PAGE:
SEATTLE -- Barack Obama acknowledged he hasn't been a perfect president as he asked some , supporters to help him win another term and ask themselves a different question than the tradition standard an incument faces of "are you better off than you were four years ago?"
The question he wants to frame the election: "Will we be better off if we keep moving forward?"
In a half-hour speech regularly interrupted by the partisan audience, Obama sought to paint Republicans as the group that wants to go back to policies that didn't work in the last decade and Democrats as the party trying to move forward.
Some of the loudest cheers came whenever he mentioned something involving gay rights, and he worked that theme into many areas of the speech just a day after he said he personally supports the rights of same-sex couples to marry, although the issue should be decided by each state.
"If you're willing to work hard, you should be able to find a job...give your kids a chance to do better...no matter what your last name is, where you come from. . . no matter who you love," he said.
Seattle was Obama's first campaign stop after giving ABC News an interview Wednesday in which he said he changed his position on same-sex marriage, and now personally supports it. He arrived at Boeing Field shortly before noon, where he was greeted by Gov. Chris Gregoire and other Democratic leaders, then whisked by motorcade to a neighborhood overlooking Lake Washington for a $17,900 per ticket fundraiser at a private home attended by about 70 people.
The press pool report filed by The Seattle Times's Jim Brunner noted that as the motorcaded arrived, a woman with an infant held a sign saying "Thank you Mr President for standing up for my Mommys." He didn't mention gay marriage there -- it was a standard campaign speech about improving the economy and opportunities for all Americans.
Outside the Paramount, the crowd that welcomed the motorcade included gay rights activists in rainbow colored boas and a pair of Democratic activists, Mary Beth Brotski and Teri McClain, wore sandwich signs, which read on the front “Thanks for Evolving on Same Sex Marriage”.
The signs had a picture of a chimpanzee on one side and Obama on the other.McClain, who said she tries to attend every Obama appearance in the Seattle area, said she created the signs this morning. The response was mostly positive, although one person did criticize her choice of picturing Obama and a chimp.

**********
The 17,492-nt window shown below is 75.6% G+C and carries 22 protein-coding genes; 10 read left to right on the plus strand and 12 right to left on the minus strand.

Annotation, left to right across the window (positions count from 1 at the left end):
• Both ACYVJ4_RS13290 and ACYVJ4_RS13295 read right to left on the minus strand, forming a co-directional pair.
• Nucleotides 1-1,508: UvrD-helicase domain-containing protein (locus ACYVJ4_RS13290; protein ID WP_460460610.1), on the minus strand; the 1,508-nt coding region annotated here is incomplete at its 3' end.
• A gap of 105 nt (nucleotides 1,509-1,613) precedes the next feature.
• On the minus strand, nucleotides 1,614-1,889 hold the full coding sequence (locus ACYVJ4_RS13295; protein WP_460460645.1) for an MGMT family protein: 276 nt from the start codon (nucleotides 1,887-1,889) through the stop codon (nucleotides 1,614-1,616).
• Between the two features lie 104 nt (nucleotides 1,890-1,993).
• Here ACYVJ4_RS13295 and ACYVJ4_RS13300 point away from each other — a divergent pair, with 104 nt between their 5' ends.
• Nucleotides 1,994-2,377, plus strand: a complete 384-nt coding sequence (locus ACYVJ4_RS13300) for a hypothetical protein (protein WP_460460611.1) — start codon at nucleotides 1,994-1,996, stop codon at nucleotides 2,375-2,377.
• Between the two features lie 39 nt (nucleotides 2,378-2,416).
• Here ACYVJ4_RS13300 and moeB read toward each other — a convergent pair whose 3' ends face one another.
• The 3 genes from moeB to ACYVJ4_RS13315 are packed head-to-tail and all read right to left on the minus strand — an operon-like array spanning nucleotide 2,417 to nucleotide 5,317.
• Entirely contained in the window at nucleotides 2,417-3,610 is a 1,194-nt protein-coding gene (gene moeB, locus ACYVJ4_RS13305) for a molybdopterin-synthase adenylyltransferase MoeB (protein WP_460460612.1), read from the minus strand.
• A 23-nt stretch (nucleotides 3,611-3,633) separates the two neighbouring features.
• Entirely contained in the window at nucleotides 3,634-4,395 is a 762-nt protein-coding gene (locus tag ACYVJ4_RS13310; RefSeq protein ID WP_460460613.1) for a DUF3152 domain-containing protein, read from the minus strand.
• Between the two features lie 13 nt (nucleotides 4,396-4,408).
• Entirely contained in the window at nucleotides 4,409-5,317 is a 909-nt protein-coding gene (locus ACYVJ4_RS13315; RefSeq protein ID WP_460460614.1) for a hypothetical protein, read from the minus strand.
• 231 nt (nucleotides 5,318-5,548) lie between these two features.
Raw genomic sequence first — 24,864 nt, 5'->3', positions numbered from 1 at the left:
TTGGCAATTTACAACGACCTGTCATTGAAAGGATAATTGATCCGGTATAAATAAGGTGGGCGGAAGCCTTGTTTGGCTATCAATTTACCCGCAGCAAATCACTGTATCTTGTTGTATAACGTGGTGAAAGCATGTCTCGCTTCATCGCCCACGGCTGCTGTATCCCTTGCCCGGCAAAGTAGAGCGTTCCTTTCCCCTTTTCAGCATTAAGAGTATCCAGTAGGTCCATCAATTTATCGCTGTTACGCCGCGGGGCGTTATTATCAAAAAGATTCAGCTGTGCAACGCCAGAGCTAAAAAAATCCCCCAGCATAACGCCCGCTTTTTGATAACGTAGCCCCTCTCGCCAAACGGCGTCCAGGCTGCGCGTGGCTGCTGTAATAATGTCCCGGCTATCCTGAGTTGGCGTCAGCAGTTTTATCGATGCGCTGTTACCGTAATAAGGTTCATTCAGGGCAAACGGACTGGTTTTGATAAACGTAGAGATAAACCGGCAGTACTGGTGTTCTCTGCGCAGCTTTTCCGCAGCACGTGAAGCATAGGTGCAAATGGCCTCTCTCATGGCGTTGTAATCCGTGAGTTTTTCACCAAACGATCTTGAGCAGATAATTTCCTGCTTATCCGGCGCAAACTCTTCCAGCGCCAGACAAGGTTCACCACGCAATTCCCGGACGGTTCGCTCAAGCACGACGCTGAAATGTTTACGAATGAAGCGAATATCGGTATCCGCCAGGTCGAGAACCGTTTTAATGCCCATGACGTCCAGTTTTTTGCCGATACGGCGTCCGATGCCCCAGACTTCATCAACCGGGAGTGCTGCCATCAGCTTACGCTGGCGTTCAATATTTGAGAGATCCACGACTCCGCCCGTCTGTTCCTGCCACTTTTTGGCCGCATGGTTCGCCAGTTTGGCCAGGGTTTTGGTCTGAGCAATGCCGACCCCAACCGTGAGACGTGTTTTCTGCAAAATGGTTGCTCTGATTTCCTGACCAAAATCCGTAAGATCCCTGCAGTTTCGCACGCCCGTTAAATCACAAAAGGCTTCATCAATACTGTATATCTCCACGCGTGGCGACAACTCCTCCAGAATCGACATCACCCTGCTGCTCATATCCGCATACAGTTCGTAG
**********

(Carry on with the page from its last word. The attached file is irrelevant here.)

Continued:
“I didn't have time to draw the whole evolutionary chart,” she said..
Neither were surprised by his announcement. “I think it was inevitable,” Brotski said.
“It's time,” McClain said. “He's all about change.
Inside the theater, a crowd estimated by fire officials as 2,000 who paid up to $1,000 per ticket heard a concert by Dave Matthews, then warm-up political speeches from Washington politicians like Sen. Patty Murray before Obama took the stage to defend his first term and take swipes at GOP nominee in waiting, former Massachusetts Gov. Mitt Romney.
While he complimented Romney for raising a wonderful family and achieving business success, he suggested the former CEO was misinterpetting the economy.
"The problem isn't that the American people aren't working hard enough. It's that their harder work isn't leading to higher incomes," he said.
Romney and other Republicans were proposing economic policies that were tried by his predecessor and failed, Obama insisted: "We remember. We're not going back there, we're moving this country forward."
Support for a free market only takes the country so far, he added, and government sometimes has to get involved, whether it's building big hydroelectric dams, the Golden Gate Bridge or creating the Internet that allowed companies like Microsoft and Google to thrive, he said.
"No Americans are fighting in Iraq. Osama bin Laden is no longer a threat. By 2014, the war in Afghanistan will be over," he said. When that happens, he wants to take half of the money now spent on the war to reduce the deficit and spend the other half on research, education and infrastructure.
"We don't need another political fight about a woman's right to choose," he said. "We're not going to turn back the clock . . . to where you could be kicked out of the United States military because of who you are and who you love."
The election will be close, he predicted, closer than in 2008, and he expects to be hit by ads that portray Americans as "down and out" and not working. But "it's still about hope, it's still about change" he insisted.